• Fluorescence Versus Intraoperative Cholangiography in the Visualization of Biliary Tree Anatomy: This study from IHU Strasbourg looks at different techniques that have been proposed to prevent bile duct injury.
  • Cosmesis, Patient Satisfaction and Quality of Life After da Vinci® Single Site and Multiport Laparoscopic Cholecystectomy: This study by Intuitive Surgical is a prospective, randomized , multicenter study comparing cholecystectomy performed with da Vinci® Single Site Instruments™ to multi-port (four ports) laparoscopy.
  • The Clinical Study of Making the Evidence With Application of Da Vinci® Robot-Assisted Low Anterior Resection in Rectal Cancer: This study from Yonsei University investigates evidence with application of Da vinci® robot-assisted low anterior resection in rectal cancer.
  • Fluorescence Imaging on the da Vinci® Surgical System for Intra-operative Near Infrared Imaging of the Biliary Tree (up to 2-weeks postoperatively): This study by Intuitive Surgical hypothesized that the da Vinci® Fluorescence Imaging Vision System provides real-time endoscopic near infrared fluorescence imaging of the biliary anatomy as defined as identifying biliary vessels; either cystic duct, common hepatic duct (CHD) or common bile duct (CBD). Irradiation given to the patient during a classic cholangiography can be reduced.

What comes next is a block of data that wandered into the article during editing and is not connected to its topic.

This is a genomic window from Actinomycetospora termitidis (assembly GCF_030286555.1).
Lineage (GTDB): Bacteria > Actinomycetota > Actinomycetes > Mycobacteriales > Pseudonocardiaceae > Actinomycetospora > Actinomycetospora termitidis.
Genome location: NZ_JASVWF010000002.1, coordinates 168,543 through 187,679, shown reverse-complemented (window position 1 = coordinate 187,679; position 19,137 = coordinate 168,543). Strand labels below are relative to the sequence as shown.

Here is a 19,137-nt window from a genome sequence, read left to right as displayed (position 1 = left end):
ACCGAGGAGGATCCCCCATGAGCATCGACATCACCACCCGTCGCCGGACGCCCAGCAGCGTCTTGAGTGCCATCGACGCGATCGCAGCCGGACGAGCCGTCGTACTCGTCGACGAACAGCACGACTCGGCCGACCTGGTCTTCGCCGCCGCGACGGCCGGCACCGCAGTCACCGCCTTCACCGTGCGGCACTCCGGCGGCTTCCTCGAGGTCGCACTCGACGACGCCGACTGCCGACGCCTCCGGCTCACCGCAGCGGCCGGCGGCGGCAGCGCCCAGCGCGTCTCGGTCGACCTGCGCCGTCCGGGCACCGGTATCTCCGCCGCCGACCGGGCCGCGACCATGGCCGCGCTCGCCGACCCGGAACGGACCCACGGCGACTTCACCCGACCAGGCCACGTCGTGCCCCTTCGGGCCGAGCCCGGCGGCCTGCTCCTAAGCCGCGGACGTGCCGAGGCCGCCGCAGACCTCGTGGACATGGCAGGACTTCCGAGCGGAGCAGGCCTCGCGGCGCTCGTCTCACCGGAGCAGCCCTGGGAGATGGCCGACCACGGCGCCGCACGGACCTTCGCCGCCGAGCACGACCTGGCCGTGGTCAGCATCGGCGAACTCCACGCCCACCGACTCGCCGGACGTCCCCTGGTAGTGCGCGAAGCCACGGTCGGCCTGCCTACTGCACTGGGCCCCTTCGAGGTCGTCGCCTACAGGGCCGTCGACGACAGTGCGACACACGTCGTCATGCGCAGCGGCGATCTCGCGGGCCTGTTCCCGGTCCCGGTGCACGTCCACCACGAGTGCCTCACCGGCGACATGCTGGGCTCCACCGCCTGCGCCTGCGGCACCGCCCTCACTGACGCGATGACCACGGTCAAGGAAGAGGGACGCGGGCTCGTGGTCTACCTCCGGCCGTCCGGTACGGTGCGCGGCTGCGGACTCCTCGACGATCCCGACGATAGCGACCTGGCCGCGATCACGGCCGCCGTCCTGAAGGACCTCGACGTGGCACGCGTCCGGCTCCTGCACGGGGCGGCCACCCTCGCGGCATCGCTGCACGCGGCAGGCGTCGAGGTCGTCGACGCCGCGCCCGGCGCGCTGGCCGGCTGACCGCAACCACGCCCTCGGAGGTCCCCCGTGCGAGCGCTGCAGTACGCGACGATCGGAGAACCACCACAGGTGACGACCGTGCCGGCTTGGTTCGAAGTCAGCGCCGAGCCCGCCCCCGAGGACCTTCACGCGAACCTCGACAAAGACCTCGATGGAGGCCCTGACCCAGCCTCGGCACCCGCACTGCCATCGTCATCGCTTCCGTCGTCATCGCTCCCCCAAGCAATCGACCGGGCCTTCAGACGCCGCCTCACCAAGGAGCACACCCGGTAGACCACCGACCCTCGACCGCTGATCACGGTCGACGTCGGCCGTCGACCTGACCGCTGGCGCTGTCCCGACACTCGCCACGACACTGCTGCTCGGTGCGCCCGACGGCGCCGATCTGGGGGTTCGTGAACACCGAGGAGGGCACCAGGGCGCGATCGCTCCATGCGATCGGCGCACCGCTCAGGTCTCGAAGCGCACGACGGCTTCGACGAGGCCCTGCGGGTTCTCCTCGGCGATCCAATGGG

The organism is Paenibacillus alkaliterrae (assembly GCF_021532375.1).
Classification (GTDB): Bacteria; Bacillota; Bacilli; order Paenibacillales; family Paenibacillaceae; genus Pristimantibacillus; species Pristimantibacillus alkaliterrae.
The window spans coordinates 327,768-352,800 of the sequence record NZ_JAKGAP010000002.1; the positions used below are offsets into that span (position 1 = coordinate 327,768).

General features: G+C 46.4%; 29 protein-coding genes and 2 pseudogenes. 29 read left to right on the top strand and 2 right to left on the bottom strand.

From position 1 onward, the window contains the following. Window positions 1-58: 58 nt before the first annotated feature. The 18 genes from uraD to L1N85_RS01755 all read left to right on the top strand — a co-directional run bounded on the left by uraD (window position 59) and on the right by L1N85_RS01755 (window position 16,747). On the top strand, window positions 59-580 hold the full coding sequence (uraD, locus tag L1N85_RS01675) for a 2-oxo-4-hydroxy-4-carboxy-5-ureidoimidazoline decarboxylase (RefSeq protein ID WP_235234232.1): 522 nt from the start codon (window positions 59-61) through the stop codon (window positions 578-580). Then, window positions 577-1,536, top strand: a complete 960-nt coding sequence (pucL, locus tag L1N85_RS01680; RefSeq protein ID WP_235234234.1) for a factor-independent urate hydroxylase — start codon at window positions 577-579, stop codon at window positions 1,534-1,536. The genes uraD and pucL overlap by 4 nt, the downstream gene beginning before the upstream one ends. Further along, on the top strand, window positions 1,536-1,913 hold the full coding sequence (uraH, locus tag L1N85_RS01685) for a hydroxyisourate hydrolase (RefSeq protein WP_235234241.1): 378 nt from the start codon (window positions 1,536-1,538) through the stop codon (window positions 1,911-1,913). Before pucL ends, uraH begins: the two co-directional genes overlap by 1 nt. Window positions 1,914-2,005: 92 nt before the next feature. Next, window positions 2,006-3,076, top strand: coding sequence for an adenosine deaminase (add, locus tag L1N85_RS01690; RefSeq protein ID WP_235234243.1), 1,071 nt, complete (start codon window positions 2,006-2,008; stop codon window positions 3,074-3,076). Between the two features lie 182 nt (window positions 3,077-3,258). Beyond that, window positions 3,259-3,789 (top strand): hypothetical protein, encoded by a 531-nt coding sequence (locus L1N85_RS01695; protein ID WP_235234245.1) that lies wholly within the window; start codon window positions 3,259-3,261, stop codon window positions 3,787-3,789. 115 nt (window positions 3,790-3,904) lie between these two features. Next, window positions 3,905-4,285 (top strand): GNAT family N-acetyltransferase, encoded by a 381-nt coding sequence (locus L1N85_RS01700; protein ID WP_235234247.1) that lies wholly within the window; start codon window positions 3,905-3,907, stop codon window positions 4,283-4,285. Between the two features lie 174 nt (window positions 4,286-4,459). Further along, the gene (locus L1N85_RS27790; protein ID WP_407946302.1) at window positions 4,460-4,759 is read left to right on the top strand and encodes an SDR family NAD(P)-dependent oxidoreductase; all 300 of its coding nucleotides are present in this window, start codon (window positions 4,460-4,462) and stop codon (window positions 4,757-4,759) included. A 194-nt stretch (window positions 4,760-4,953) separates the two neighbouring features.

Expert Subcommittee Recommendation

This expert panel convened by the SAGES Technology and Value Assessment Committee finds that:

With regards to safety:

  • The da Vinci® Surgical System for gastrointestinal surgery does not demonstrate increased morbidity or mortality compared with laparoscopic surgery.
  • With proper training, there is enough data to regard the da Vinci® Surgical System as safe. As with any new surgical technology, complications may be more likely without adequate training.

With regards to efficacy:

  • Surgery with the da Vinci® Surgical System is as effective, but not demonstrated to be superior to conventional laparoscopic surgery of the gastrointestinal tract. It appears to have similar benefits to laparoscopic surgery when compared with open.
  • There is insufficient data to know if the oncologic outcomes in surgery using the da Vinci® Surgical System are equivalent or superior to conventional laparoscopic surgery.

With regards to cost:

  • The da Vinci® Surgical System is more costly, including fixed costs for the equipment and servicing, as well as per case cost in terms of OR time, and use of consumables.
  • Published data assessing the value of da Vinci® robotic surgery does not exist, in both the short and long term, taking into account direct and indirect measures of cost and quality. Future analyses should include quality and costs to the health care system as a whole.